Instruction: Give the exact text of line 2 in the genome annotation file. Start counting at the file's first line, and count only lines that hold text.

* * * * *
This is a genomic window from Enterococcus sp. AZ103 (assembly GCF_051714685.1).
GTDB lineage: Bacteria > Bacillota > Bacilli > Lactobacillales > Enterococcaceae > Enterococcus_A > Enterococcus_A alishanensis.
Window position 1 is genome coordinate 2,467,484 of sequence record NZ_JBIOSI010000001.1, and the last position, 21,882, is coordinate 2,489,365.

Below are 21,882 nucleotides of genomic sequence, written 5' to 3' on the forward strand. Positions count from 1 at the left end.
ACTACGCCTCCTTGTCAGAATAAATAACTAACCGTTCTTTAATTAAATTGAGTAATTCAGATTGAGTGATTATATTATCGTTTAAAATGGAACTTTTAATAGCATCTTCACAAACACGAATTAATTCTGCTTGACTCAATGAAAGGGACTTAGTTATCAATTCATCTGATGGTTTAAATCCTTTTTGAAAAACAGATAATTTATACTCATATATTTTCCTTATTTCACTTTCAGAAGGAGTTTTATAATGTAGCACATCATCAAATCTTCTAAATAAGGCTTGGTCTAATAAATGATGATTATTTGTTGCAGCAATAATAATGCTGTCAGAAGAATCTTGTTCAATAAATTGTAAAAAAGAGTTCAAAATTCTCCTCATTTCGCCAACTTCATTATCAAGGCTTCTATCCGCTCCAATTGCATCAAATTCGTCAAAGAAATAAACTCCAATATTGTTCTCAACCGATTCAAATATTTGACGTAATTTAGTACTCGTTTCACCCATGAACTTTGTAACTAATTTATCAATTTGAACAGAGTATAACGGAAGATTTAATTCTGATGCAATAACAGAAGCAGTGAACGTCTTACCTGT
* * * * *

GTDB lineage: Bacteria > Bacillota > Bacilli > Lactobacillales > Enterococcaceae > Enterococcus_A > Enterococcus_A alishanensis.